In 244 counties across the United States, there are more registered voters than there are people legally eligible to vote. Twenty-nine states have counties with more registered voters than legal residents. And eight states have more registered voters than actual voting-age people.
When the Supreme Court upheld Ohio’s efforts to clean up its own voter rolls in 2018, the majority opinion cited Pew Center statistics: 24 million voter registrations in the United States are either “invalid or significantly inaccurate.” And nearly 3 million people are believed to be registered to vote in more than one state.
These numbers have a shocking implication: It’s very easy to exploit our voting system. During an undercover investigation, New York City detectives made 63 attempts to cast illegal ballots based on flawed voter rolls. They were successful 61 times. Similar investigations in other cities and other states produce the same dismal results. But phony voters on the rolls is just one threat to election integrity.
Here’s example number two: ballot harvesting.
In 2016, the state of California—one of the states with more registered voters than citizens—became the first state to legalize the practice of ballot solicitation; that is, the collection and delivery of ballots by third parties. With no trace of irony, this is called “ballot harvesting.”
It works like this: In California, organizations with a clear political agenda are legally permitted to go to a location—say, a nursing home or a church, and collect—literally harvest—ballots. The third party then transports these ballots to a polling place or an election office.
This raises an obvious question: Once this third party collects the ballots, what’s to stop them from changing them—or from just throwing out the ones they don’t like? A guilty conscience? How do we know ballot harvesters from Democratic organizations aren’t destroying Republican ballots? Or Republican harvesters aren’t destroying Democratic ballots? We don’t. We have no way of knowing.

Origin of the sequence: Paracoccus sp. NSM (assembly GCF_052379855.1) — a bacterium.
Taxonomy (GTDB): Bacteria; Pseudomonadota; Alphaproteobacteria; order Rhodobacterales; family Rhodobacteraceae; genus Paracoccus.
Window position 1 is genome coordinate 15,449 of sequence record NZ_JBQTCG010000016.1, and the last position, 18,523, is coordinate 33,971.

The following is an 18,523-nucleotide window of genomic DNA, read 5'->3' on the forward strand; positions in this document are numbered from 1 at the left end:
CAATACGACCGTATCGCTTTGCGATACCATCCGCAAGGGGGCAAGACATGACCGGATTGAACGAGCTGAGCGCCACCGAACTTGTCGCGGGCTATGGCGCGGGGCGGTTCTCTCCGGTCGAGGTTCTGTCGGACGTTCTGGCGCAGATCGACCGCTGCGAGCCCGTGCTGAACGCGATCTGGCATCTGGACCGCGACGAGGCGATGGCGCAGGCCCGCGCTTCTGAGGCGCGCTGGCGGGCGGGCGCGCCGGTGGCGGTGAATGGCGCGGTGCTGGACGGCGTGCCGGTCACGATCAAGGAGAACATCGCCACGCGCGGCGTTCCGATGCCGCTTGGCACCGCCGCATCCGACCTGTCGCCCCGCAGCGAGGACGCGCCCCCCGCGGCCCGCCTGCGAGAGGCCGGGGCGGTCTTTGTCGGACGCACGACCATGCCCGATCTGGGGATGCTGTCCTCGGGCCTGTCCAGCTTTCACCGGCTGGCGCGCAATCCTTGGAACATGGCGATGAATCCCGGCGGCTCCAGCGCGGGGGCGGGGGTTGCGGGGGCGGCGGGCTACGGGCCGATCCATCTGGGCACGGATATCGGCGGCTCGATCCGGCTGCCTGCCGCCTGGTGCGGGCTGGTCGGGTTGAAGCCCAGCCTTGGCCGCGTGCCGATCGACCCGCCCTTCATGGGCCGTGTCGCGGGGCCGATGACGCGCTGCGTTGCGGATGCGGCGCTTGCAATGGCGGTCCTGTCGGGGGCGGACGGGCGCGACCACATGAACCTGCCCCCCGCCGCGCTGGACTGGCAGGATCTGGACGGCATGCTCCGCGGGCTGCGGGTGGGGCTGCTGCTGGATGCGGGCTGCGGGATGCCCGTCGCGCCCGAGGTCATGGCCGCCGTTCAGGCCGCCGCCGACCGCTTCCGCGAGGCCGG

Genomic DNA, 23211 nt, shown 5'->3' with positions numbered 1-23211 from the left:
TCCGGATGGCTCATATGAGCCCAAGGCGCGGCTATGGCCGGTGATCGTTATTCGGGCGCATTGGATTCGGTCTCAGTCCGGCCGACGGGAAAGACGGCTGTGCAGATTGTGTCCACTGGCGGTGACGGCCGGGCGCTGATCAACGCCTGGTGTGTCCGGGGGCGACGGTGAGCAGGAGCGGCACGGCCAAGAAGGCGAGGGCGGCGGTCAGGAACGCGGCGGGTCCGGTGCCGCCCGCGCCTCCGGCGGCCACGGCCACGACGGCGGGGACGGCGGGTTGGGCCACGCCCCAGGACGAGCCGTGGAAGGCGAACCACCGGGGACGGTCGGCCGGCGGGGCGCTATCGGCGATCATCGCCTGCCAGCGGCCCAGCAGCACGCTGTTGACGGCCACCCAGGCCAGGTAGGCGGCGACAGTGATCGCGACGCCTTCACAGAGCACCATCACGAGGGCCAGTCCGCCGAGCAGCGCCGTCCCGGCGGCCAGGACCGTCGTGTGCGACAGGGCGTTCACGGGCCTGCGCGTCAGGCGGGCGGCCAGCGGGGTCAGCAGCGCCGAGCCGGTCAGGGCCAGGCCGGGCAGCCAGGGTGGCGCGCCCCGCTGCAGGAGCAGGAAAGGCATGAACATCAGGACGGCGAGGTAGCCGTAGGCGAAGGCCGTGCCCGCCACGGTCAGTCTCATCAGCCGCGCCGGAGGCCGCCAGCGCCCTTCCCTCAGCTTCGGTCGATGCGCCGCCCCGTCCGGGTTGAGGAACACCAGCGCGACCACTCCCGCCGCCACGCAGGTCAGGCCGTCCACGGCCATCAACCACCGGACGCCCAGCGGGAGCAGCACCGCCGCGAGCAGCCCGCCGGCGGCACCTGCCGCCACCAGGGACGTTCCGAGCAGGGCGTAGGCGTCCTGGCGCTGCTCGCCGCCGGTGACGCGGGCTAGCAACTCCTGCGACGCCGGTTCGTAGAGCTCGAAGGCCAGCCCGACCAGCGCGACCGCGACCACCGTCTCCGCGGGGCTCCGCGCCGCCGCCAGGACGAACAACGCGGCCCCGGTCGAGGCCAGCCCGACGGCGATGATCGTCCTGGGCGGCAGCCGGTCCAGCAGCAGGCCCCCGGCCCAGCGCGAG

Let’s look at one specific example. On Election Night 2018, California Central Valley Republican Congressman David Valadao held a 5,000-vote lead over his challenger, Democrat T.J. Cox. The margin was wide enough that the networks even called the race for Valadao, the Republican incumbent.
There were late ballots still to be delivered by the third-party vote harvesters. When those votes came in, they broke so overwhelmingly for Cox (in a historically conservative district, no less) that Valadao’s 5,000-vote victory became an 862-vote loss.
Maybe that was just a coincidence. Or maybe not.
In the first major election after ballot harvesting was allowed in California, Democrats won every single congressional seat in Orange County, which had been a Republican stronghold for decades. A year earlier, no sober person would have thought that possible.
Voter corruption example number 3: Voting by non-citizens.
Should you have to be a citizen to vote? Silly question, right? It was once. Not anymore.
According to a recent poll, more than half of Democrats—53%—support granting illegal immigrants the right to vote—forget the legal ones!
Democratic National Chair Tom Perez, before working for the Obama administration, worked for a group called CASA de Maryland, which has been a longtime advocate for expanding non-citizen voting rights.
Yes, it’s true that federal law prohibits noncitizens from voting in federal elections. But 11 states, all run by Democrats, currently allow noncitizen voting of some kind. Cities such as Chicago and San Francisco, for example, allow noncitizens to vote in certain city-wide elections. Why? Because for progressives, demography is destiny, and many see illegal immigrants as future voters.
So, there you have it—three different ways to tamper with the vote:
Bloated voter rolls.
Voting by non-citizens.
These are just three ways in which the left creates a clear advantage for itself on Election Day.
The major media will tell you that corrupt voting practices either don’t exist or are so minor they don’t matter. But to believe that, you have to believe two things: That voter registration rolls are accurate and secure from fraudulent registrations, and that no one is trying to manipulate the results for political purposes. Those are two very big leaps.
Maybe you want to make those leaps because you like the results they produce. But if you care about free and fair elections, no matter which party you belong to, you need to pay attention. Or pretty soon, free and fair elections will be a quaint relic of the past.
No foreign government can undermine our democracy. But Americans can—and some do.